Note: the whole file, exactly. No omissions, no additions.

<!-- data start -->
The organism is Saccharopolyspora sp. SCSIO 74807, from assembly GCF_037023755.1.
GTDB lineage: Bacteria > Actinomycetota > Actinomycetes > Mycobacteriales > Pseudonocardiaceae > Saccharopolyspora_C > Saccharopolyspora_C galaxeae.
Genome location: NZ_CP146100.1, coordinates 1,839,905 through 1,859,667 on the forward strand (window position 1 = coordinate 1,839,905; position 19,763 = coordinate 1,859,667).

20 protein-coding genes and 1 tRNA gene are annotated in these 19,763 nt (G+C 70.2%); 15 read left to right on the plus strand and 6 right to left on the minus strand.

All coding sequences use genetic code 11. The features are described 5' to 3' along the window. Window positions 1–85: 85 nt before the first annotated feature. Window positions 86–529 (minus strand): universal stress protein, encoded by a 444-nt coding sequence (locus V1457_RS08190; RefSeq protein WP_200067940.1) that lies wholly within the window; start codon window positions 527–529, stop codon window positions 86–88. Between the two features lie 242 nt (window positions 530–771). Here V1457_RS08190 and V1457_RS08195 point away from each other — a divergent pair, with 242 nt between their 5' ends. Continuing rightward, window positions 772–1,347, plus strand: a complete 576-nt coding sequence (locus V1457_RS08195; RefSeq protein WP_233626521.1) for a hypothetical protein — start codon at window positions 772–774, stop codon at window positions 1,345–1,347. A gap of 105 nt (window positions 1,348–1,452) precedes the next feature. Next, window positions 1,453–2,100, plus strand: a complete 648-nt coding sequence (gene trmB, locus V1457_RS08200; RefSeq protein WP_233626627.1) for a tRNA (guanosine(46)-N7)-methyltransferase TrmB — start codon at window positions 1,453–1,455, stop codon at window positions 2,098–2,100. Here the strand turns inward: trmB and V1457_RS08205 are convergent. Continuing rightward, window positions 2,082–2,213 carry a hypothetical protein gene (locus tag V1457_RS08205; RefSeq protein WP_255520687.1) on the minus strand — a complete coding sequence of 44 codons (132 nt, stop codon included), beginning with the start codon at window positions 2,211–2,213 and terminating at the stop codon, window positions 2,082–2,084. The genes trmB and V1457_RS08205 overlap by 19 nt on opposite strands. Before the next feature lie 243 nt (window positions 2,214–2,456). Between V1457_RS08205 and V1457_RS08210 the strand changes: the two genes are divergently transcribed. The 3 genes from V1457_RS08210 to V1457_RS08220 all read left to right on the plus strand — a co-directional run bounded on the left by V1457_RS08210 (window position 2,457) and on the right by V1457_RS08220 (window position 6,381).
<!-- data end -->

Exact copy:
The organism is Saccharopolyspora sp. SCSIO 74807, from assembly GCF_037023755.1.
GTDB lineage: Bacteria > Actinomycetota > Actinomycetes > Mycobacteriales > Pseudonocardiaceae > Saccharopolyspora_C > Saccharopolyspora_C galaxeae.
Genome location: NZ_CP146100.1, coordinates 1,839,905 through 1,859,667 on the forward strand (window position 1 = coordinate 1,839,905; position 19,763 = coordinate 1,859,667).

20 protein-coding genes and 1 tRNA gene are annotated in these 19,763 nt (G+C 70.2%); 15 read left to right on the plus strand and 6 right to left on the minus strand.

All coding sequences use genetic code 11. The features are described 5' to 3' along the window. Window positions 1–85: 85 nt before the first annotated feature. Window positions 86–529 (minus strand): universal stress protein, encoded by a 444-nt coding sequence (locus V1457_RS08190; RefSeq protein WP_200067940.1) that lies wholly within the window; start codon window positions 527–529, stop codon window positions 86–88. Between the two features lie 242 nt (window positions 530–771). Here V1457_RS08190 and V1457_RS08195 point away from each other — a divergent pair, with 242 nt between their 5' ends. Continuing rightward, window positions 772–1,347, plus strand: a complete 576-nt coding sequence (locus V1457_RS08195; RefSeq protein WP_233626521.1) for a hypothetical protein — start codon at window positions 772–774, stop codon at window positions 1,345–1,347. A gap of 105 nt (window positions 1,348–1,452) precedes the next feature. Next, window positions 1,453–2,100, plus strand: a complete 648-nt coding sequence (gene trmB, locus V1457_RS08200; RefSeq protein WP_233626627.1) for a tRNA (guanosine(46)-N7)-methyltransferase TrmB — start codon at window positions 1,453–1,455, stop codon at window positions 2,098–2,100. Here the strand turns inward: trmB and V1457_RS08205 are convergent. Continuing rightward, window positions 2,082–2,213 carry a hypothetical protein gene (locus tag V1457_RS08205; RefSeq protein WP_255520687.1) on the minus strand — a complete coding sequence of 44 codons (132 nt, stop codon included), beginning with the start codon at window positions 2,211–2,213 and terminating at the stop codon, window positions 2,082–2,084. The genes trmB and V1457_RS08205 overlap by 19 nt on opposite strands. Before the next feature lie 243 nt (window positions 2,214–2,456). Between V1457_RS08205 and V1457_RS08210 the strand changes: the two genes are divergently transcribed. The 3 genes from V1457_RS08210 to V1457_RS08220 all read left to right on the plus strand — a co-directional run bounded on the left by V1457_RS08210 (window position 2,457) and on the right by V1457_RS08220 (window position 6,381).